The monstrous hard drives of the past make us put in perspective the miracle of miniaturization The monstrous hard drives of the past make us put in perspective the miracle of miniaturization
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Nowadays, it is normal to have 32 or 64 GB of capacity in our mobile devices, and that capacity is multiplied by several orders... The monstrous hard drives of the past make us put in perspective the miracle of miniaturization 3.5

Nowadays, it is normal to have 32 or 64 GB of capacity in our mobile devices, and that capacity is multiplied by several orders of magnitude in our PCs and laptops.

Storage technology has advanced incredibly in all these years, and to assess that evolution is not a bad idea to take a little trip to the past and see how decades ago hard disks were heavy and cumbersome monsters that also had a capacity and benefits very limited.

The first example of that evolution is in the IBM RAMAC 305 , a monster that appeared in 1956 and was capable of storing 5 MB thanks to a system with 50 “plates” of 24 inches. That device rotated at a speed of 600 revolutions per minute and generated so much heat that it was necessary to enclose it in a large “refrigerator” with two cooling systems.


Another curious fact about this product is that IBM already thought of a subscription model to get profitability: customers who wanted to use this product had to pay $ 3,200 a month, equivalent to almost $ 30,000 today with inflation .


Miniaturization would still take years to reach an industry that was trying to advance especially in the area of ​​storage capacity: customers demanded more capacity, and those 24-inch dishes were, as seen in the image, enormous . In this case, these models reached 10 MB capacity per disk.

The giant of the time, IBM, dominated the sector for years, and in 1962 the company created the first “removable” units. The IBM 1311 Disk Storage Drive used the IBM 1316 “disk packs” that allowed the company’s customers to expand their customized needs. Of the 24 inches of the previous discs was passed to 14 inches, with 2 Mbytes for each “pack”.


Another of those storage devices was Unidisc , a storage expansion that appeared in 1962 for Univac 1004/1005 computers. That “flexible” disk similar to those used by IBM had a diameter of 14 inches and was capable of holding 2 Mbytes of information. The unit in which the disk was inserted was about the size of a washing machine.

At that time there were several manufacturers that tried to be leaders in a promising sector, and among them was Burroughs, a manufacturer of mainframes that for example launched this unit of 250 MB in 1979. A true marvel that used, attentive, regenerative braking : when it was turned off, the motor became a magnetic brake: if it did not, the discs continued to rotate for an average of 4 hours.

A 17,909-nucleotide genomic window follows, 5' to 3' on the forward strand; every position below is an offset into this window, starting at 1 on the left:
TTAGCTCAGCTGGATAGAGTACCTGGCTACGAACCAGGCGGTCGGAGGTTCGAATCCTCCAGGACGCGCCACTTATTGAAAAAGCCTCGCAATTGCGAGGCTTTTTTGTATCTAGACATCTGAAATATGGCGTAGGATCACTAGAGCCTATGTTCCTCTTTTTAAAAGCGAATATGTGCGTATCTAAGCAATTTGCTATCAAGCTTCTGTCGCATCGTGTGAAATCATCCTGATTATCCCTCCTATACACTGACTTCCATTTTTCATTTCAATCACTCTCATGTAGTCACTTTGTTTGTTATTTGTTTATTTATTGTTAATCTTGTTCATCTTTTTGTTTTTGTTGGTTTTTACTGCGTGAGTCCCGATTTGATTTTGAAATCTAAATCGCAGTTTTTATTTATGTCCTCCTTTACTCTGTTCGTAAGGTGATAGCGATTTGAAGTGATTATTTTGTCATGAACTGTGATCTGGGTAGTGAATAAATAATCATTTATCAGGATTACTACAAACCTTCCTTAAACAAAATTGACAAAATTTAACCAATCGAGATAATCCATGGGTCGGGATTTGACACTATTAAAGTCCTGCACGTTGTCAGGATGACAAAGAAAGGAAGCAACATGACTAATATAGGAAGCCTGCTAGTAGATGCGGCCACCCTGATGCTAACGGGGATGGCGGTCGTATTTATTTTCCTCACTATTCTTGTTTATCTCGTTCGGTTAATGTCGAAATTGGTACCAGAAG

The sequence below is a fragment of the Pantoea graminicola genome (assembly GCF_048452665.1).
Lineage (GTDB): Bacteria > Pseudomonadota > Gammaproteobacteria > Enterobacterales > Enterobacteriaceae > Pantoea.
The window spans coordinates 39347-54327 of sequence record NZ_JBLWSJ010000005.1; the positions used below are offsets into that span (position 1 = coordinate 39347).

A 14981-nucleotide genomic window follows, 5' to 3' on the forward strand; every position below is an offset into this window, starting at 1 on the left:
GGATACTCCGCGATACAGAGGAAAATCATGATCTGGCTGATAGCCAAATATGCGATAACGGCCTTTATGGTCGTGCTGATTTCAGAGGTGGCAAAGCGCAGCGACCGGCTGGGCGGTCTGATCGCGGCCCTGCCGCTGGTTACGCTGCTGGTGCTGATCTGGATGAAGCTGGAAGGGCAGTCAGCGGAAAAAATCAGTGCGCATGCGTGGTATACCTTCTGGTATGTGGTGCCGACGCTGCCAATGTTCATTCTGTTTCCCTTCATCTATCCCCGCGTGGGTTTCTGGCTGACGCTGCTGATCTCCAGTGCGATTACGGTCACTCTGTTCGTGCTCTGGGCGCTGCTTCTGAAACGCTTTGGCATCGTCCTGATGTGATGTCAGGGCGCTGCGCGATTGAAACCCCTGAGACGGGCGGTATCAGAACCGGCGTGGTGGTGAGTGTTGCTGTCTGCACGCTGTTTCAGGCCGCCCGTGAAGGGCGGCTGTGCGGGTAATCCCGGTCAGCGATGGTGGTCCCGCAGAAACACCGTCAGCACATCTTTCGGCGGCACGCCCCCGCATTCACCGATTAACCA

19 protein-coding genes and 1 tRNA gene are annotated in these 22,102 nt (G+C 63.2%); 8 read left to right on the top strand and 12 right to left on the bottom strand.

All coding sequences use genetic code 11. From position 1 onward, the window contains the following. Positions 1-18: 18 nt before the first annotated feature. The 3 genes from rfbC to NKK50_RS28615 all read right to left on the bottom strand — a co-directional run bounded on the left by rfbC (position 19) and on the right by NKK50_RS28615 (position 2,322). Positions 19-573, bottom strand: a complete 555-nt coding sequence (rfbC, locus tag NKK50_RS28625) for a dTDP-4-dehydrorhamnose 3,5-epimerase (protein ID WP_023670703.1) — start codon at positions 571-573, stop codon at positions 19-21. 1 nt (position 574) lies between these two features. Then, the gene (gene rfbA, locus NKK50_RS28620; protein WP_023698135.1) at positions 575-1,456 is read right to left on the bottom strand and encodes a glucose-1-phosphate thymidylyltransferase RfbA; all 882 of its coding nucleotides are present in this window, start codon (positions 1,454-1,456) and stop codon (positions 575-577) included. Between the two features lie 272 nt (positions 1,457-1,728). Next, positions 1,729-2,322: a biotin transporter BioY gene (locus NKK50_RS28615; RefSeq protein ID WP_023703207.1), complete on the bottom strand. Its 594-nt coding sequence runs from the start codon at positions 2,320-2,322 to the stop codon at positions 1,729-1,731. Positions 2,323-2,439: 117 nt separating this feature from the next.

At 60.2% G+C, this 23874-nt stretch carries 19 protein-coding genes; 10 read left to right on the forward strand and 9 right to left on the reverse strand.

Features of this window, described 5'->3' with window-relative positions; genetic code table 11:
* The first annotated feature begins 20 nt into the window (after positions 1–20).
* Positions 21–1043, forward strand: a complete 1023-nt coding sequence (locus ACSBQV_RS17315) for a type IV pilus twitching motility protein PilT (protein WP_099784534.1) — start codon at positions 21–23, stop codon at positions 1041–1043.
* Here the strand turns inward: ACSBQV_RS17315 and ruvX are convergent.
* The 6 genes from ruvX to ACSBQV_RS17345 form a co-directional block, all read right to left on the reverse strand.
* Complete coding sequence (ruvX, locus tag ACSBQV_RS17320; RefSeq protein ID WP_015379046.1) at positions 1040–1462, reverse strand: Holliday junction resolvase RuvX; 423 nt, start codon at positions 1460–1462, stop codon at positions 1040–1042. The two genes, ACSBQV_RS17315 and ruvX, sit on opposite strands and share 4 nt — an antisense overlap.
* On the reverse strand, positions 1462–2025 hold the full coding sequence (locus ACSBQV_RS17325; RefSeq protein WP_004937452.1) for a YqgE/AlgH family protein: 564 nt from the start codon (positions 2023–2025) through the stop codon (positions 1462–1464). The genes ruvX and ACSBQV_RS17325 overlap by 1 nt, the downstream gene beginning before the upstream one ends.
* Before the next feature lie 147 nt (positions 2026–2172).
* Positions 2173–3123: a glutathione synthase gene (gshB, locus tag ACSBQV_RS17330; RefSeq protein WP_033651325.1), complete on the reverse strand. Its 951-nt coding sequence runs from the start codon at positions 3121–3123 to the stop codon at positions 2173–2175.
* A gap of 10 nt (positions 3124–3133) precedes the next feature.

Some years before, IBM had already launched its new hard drive technology, the so-called “Winchester” . The IBM 3340 unit had a smaller, lighter read / write head that had a design that allowed it to travel that surface at a negligible distance.

Things would advance from that moment even more quickly especially in the field of miniaturization (more or less) and the capacity of some units that for example in 1980 already reached the gigabyte with the 3380 unit of IBM.

That year 1980 is also the “disk pack” Mark XIV of Memorex of the header image that was advertised as an “error-free” system. It had a capacity of 80 MB and was intended for Memorex disk drives that were again the size of a washing machine.

The units of 5¼ would soon give place to those of 3.5 inches , that would arrive first of the hand of the company Rodime (with ex-employees of Burroughs, by the way). Their devices were capable of storing 6.38 and 12.75 Mbytes and would initiate a real trend in the market of PCs and laptops.


Users’ needs continued to impose smaller formats, and that led to the 2.5-inch units that are currently especially widespread for use in the segment of solid-state drives.

SSD units in M.2 NVMe format are a real prodigy in terms of read and write speeds, although in cost per gigabyte traditional hard drives continue to win.
The rest, as they say, is history: 3.5-inch units are still used massively now, but that revolution would follow a few years ago the solid state drives or SSD (especially in M ​​format). .2) that have allowed unthinkable reading and writing speeds only a decade ago.


In the field of capacity and cost per gigabyte, yes, those traditional hard drives are still (for now) the kings of the market, but if we want examples of miniaturization , the 1 TB units that SanDisk presented at CES 2019 have The curl was curled again. And what remains.

John Hartshorne

Senior IT engineer by the UPM of training and technical editor by profession, I have been writing in print and online media since the late 90s.